Why register? ...To Enhance Your Experience
+ Reply to Thread
Results 1 to 8 of 8

Thread: Shin Splints

  1. #1
    MembersZone Subscriber Airborne's Avatar
    Join Date
    Jan 2003
    Brooklyn Park, MN, USA

    Default Shin Splints

    A little background first.

    Age 28 Weight 270, 6'3" H, semi in shape.

    I decided that I'm going to start jogging again to work off the effect that beer has had on me. In the past I have always had issues with Shin Splints, and after jogging about 1 mile yeasterday, my shins are sore today.

    I have really good running shoes, so I know that it is not the shoe, unless there are specific shoes for people who are prone to shin splints. I streatch and all of that but I can not seem to stop the pain that I get in my shins from jogging and I would really like to be able to do this with out getting shin splints again.

  2. #2
    MembersZone Subscriber Halligan84's Avatar
    Join Date
    Jan 1999
    Blackwood NJ, USA


    When you get home from running sit down and take off your shoes and socks. Put a folded up towel under your feet, not try to "Grab" the towel with your toes. You can feel it working the front of your calves. It sounds weird but was passed on to me and worked!

  3. #3
    Forum Member
    Join Date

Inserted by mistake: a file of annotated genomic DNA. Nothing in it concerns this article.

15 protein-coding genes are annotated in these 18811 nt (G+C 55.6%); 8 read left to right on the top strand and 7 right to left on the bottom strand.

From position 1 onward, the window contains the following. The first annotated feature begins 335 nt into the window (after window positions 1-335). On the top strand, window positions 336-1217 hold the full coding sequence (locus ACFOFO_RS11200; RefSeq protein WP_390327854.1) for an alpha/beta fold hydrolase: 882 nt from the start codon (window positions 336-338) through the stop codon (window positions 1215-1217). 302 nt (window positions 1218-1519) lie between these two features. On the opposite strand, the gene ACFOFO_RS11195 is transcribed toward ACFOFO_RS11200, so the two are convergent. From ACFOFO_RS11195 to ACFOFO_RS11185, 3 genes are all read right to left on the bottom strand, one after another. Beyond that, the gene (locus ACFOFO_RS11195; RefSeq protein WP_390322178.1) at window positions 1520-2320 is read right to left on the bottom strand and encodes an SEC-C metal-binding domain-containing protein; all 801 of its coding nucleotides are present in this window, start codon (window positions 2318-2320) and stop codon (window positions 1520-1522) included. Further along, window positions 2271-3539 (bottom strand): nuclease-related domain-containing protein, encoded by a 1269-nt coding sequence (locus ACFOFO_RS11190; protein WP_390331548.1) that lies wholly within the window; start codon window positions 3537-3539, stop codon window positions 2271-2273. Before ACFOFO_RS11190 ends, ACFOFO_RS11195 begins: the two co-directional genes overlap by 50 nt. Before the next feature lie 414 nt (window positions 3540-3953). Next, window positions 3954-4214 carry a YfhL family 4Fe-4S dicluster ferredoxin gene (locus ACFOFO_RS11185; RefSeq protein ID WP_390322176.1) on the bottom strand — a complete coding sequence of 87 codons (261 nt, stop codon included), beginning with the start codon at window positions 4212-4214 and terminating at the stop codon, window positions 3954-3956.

Aug 2002
    San Francisco Bay Area

    Default Tennis Elbow

    There are tension products (some using velcro) on the market to put on the fore arm to help with tennis elbow. You can use this same devise apllied just above you ankle to help with slin splints.

    "Nothing counts til you have the badge . . . Nothing!"

    Captain Bob


  4. #4
    MembersZone Subscriber WTFDChief730's Avatar
    Join Date
    Nov 2002
    NW Ohio


    The nature of shin splints most often can be captured in just four words: too much, too soon.

    What are they?
    Shin splints, the catch-all term for lower leg pain that occurs below the knee either on the front outside part of the leg (anterior shin splints) or the inside of the leg (medial shin splints), are the bane of many athletesrunners, tennis players, even dancers. They often plague beginning runners who do not build their mileage gradually enough or seasoned runners who abruptly change their workout regimen, suddenly adding too much mileage, for example, or switching from running on flat surfaces to hills.

    Seems like shin splints.
    Shin pain doesn't always mean you have shin splints. It might be a sign of some other problem. Following are two conditions that are sometimes mistakenly diagnosed as shin splints.

    Compartment syndrome:
    Pain on the anterior (outside) part of the lower leg may be compartment syndrome?a swelling of muscles within a closed compartment?which creates pressure. To diagnose this condition, special techniques are used to measure the amount of pressure. "With compartment syndrome, the blood supply can be compromised, and muscle injury and pain may occur

    So how do you distinguish compartment syndrome from shin splints?Symptoms of compartment syndrome include leg pain, unusual nerve sensations and, later, muscle weakness.